The majority of self managed super funds (SMSFs) are two member funds, usually run by a couple. It makes sense for many reasons, such as alignment of SMSF goals with the couple’s retirement goals. Yet as people age some issues can arise which can impact the ability to make decisions – this is often referred to as capacity.
Can someone with limited capacity continue to be a trustee?
The ability to remain trustee of the SMSF will hinge on whether they have legal capacity. If they don’t have legal capacity, they cannot continue to be a trustee.
Understanding legal capacity can be difficult, it's possible to be capable some of the time and incapable at other times. To ensure any decisions are well informed, enlist the help of legal and medical professionals.
My partner and I are individual trustees, can we continue to run the SMSF?
To continue the SMSF the Fund must continue to meet the definition of an SMSF. For a two member fund with individual trustees, if one member loses legal capacity, they will need to be removed as trustee and you will need to find another trustee if the member wishes to remain in the fund.
A Legal Personal Representative (LPR) can be a trustee in place of a member who does not have legal capacity. This is an option if a legal instrument, such as an enduring Power of Attorney (EPoA), grants authority to your LPR to act on your behalf.
If there is no EPoA, you may need to apply to the guardianship board/tribunal to appoint an LPR. This may be a person such as a family member, or it could be the relevant public trustee.
The affected member could (via their LPR) instead transfer their benefits out of the SMSF. But, the (now single member) SMSF will not meet the definition unless you appoint a second trustee, or convert to a corporate trustee with a sole director.
What if we are directors of a corporate trustee?
For a two member fund with a corporate trustee, if one member loses legal capacity, they will need to be removed as a director and you will need to find another director if the member wishes to remain in the fund. Again, the member’s LPR can act as a director if the member has an EPoA. If there is no EPoA, you will need to apply to the guardianship board/tribunal to appoint someone as an LPR.
As a corporate trustee, the fund can operate with a single member and director and meet the definition of a SMSF. So there is an option to transfer their balance out of the SMSF and remove them as a director, without having to appoint an additional director.
Is the LPR an automatic appointment?
This depends on the terms in the SMSF trust deed and the company constitution. For individual trustees, the trust deed governs the rules for appointing a member’s LPR as trustee. LPRs can be an automatic appointment or the existing trustees may need to appoint them.
For a corporate trustee, the company constitution governs appointing a director. LPRs can be an automatic appointment or the existing directors may need to appoint them. But, if the LPR is already listed as an alternate director, they may not need to be appointed.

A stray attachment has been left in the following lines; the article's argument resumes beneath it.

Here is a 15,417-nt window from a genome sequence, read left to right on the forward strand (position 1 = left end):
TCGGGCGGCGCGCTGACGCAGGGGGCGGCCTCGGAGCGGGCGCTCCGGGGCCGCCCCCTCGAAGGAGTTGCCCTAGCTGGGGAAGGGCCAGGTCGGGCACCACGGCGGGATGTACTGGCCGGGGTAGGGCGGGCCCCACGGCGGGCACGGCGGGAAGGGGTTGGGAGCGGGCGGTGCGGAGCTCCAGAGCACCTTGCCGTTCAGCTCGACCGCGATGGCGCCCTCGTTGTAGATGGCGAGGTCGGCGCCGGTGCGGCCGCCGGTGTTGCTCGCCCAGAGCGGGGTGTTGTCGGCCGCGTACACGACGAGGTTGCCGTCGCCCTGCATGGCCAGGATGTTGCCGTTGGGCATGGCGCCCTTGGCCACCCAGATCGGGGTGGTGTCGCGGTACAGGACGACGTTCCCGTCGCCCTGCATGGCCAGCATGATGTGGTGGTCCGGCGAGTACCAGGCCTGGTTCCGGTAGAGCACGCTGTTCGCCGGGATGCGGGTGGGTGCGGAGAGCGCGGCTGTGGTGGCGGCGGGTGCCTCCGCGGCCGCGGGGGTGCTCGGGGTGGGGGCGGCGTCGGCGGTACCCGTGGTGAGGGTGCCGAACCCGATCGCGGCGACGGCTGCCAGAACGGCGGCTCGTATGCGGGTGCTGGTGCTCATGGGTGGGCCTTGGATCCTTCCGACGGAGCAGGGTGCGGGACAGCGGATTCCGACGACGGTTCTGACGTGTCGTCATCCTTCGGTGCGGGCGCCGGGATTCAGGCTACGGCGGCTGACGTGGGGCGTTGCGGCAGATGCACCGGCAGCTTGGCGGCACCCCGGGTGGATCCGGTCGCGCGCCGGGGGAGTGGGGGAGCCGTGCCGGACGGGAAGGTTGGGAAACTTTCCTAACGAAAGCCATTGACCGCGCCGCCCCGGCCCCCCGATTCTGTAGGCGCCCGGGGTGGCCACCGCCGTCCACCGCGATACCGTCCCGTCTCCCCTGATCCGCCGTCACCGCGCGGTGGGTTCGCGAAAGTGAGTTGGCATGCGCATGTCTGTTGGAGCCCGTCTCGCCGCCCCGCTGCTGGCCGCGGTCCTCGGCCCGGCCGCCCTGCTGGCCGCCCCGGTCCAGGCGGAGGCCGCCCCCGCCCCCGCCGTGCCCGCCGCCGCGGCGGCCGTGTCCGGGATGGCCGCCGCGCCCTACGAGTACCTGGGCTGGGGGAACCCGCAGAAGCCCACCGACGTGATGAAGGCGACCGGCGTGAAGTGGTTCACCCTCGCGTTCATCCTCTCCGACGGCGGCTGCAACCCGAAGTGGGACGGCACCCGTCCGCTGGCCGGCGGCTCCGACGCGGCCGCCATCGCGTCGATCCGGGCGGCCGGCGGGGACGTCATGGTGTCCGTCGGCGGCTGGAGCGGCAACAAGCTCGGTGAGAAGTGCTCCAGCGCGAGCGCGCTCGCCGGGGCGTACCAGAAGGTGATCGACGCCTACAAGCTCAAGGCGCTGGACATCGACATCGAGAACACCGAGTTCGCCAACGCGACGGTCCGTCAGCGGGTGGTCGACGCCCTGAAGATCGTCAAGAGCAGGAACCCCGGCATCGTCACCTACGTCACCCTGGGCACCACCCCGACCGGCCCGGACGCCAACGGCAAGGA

The rules for your fund should be available in your trust deed or your company constitution. If you’re not happy with the current rules, it's best to talk to a legal professional.
Should someone with legal incapacity remain part of the SMSF?
While the SMSF can continue to operate with the LPR and the remaining trustee/director (the member who still has legal capacity), this decision may come down to personal preference. But, if something happens to the remaining trustee/director, the SMSF may be in a fragile position.
If the LPR and remaining trustee/director are different people, a situation may arise where the members no longer control the fund. So it may be wise to review if the SMSF will still meet the needs of the members.
In cases where the spouse of a member who has lost legal capacity is their EPoA, the LPR and the remaining trustee could be the same person. If something happens to that person the SMSF may be in a position where no one can operate the fund. Leaving the fund with no one to handle administrative tasks such as making payments, buying or selling investments and ensuring the fund remains compliant.
In other scenarios, it may not be viable to remove the member from the fund. This could be the case if large assets, such as property, support the balance of the SMSF. Rolling a member out of the fund could force a sale of the underlying asset.
If you’re unsure about how your SMSF will handle these situations, talk to an SMSF accredited adviser.
What can you do to prepare?
The key is putting a plan in place early. Once a person no longer has capacity, the process becomes more complex and thus expensive.
1. Develop your plan, if one or all members could not operate the SMSF:
- Who would you want to step in to operate the SMSF?
- Would you want to continue to operate the SMSF by yourself?
- Would you transfer one member out of the SMSF?
- Would you close the SMSF?
2. Talk to those close to you about your decisions. Ensure the potential decision makers are ready and willing. Think of a back-up plan, if the decision maker is your partner, who would make the decisions if they cannot?
3. Review your SMSF trust deed and company constitution to find out the process of appointing a LPR. If you’re not confident, enlist the help of a professional to ensure it achieves what you want.
4. Estate planning is difficult and with different rules for different states and territories. Talk to a legal professional to put an estate plan in place tailored to an SMSF.
5. If you’re unsure about the best structure for your SMSF, or implications for your SMSF assets, talk to an accredited SMSF adviser.